May 14th -16th: Virtual Symposium
The communication of scientific ideas is an essential part of guiding the advancement of society. To make sure society has a clear understanding of scientific advancements, we must prepare to use software and programs to present information clearly and vividly. To help students in the Inland Empire (IE) begin developing skills with new software and communicating scientific ideas and findings, Borderless IE and environmental science students from North High School are holding a virtual science symposium to share their scientific findings with presentation software developed by ESRI, a local, national, and international GIS company.
The presentations will be shared using ESRI’s Story Map platform and highlight the Teams’ findings while looking closely at air quality and the instrumentation used to assess the air we breathe in the Riverside area. This symposium will illustrate the developing roles technology can play in developing scientific literacy and communication.
We invite those interested in quality and equitable education, student research, environmental awareness to come and see the work our local high school students are doing.
William Tarpai, Retired UNHCR
Letter from ESRI
To All Symposium Participants and Attendees:
Esri is committed to building a society in which all members can think holistically about everything, from the big issues down to day-to-day decisions. By understanding how to see patterns and relationships, how to think geographically, and how to build, analyze, and represent data, you are becoming stronger global community members. Using maps to present data and context as a part of effective communication prepares you and others to act. We are pleased to provide free software and tools to help you along your way. Thank you for including us in your projects, and we look forward to seeing how spatial thinking and data science play a part in your future careers.
Esri Education Team
The high school teams met with members of Borderless IE once a week for five weeks. They spent time learning how to create maps to show their data and present their research on Esri’s StoryMap platform. The projects below are the culmination of their research and the new skill they have been developing with Esri’s mapping and presentation software.
Attendees are encouraged to view each of the projects and leave feedback for the teams.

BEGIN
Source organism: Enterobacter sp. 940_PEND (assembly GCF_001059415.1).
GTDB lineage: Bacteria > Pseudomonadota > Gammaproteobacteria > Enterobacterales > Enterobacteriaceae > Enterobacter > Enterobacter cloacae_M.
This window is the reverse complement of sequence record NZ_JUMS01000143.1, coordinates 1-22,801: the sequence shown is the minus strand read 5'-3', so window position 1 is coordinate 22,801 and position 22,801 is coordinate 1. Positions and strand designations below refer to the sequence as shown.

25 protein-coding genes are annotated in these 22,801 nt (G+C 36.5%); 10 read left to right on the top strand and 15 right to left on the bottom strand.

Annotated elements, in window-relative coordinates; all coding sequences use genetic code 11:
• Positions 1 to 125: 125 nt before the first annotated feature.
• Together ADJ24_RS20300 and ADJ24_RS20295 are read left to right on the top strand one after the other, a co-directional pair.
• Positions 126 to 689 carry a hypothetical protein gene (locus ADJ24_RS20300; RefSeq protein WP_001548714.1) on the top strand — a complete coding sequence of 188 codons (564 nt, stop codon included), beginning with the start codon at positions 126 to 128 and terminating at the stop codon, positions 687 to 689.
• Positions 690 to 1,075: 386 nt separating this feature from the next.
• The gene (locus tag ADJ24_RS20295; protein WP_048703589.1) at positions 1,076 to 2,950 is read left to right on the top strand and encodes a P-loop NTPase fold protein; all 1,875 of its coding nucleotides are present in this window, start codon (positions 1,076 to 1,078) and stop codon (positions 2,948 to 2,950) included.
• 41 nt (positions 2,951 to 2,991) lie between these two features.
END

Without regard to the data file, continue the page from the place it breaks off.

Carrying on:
Air Quality Project
What is the best air monitors for common consumers?
- Our project is a base of evidence to identify what the best device is for the common consumer based on easy identification of data and portability.
- Some common air quality components are: sulfur dioxide, nitrogen oxide, carbon monoxide, hydrogen sulfide, hydrogen cyanides, hydrogen fluorides, chlorine, methane, and ammonia.
Fantastic 4 Air Quality
Which air quality monitor is more practical?
The process of Utilizing different methods and materials to collect data on the air quality is one of the main focuses of our project. Another factor that will differentiate our data is the times of day that the data will be taken. Essentially our project relates to air quality in general because the main focus is to test the products and their ability to inform the Riverside community about the air quality that is in our local area.
Airheads’ Air Quality Project
What air monitor is the most accurate?
In the context of this project, “accurate” means which air monitor captures readings that correspond the closest to our government sources (AirNow) while also taking into account factors such as wind, weather, and location of data collection.
Please follow this link to the comment section. When you arrive at the comment section, or padlet, you will be able to add comments to the respective projects. This page will be moderated by BIE and other participants.
Sunday, May 16th, 2021
Welcome all participant and attendees!
As I walked down the street near my home this morning, I was able to see the campus of North High School, the campus of the University of California, Riverside and the new California Air Resources Board (CARB) site. It has been an incredible experience, over the last 5 weeks, to work with highly motivated high school students and their teacher on their Environmental Science class projects.
Having attended the world conference on Disaster Risk Reduction in 2015, in one of Riverside’s 9 sister cities in 8 countries, I was able to record a message from Margareta Wahlstrom, (former) Director, UN Office for Disaster Risk Reduction at that UN Conference. She urged IE students to GET ON THE TRAIN (https://www.youtube.com/watch?v=kREelenmOSo). She was referring to the UN Sustainable Development Goals (SDGs) challenge. 5 years later, I want to urge students, their family members, and teachers to get involved during this UN Decade of Action.
This 5 week pilot project aimed to provide proof of concept for me of what Dr. Jeffrey Sachs, President of the United Nations Sustainable Development Solutions Network (SDSN) argues is “the critical role of GIS and storytelling in solving global challenges” (see https://www.esri.com/arcgis-blog/products/story-maps/constituent-engagement/jeffrey-sachs-discusses-the-critical-roles-of-gis-and-storytelling-in-solving-global-challenges/).
I want to thank everyone involved in this project, and urge we continue to improve our abilities to use GIS and storytelling for building data-driven solutions to our sustainable development problems.
William Tarpai, Retired UNHCR
Co-Founder of Borderless IE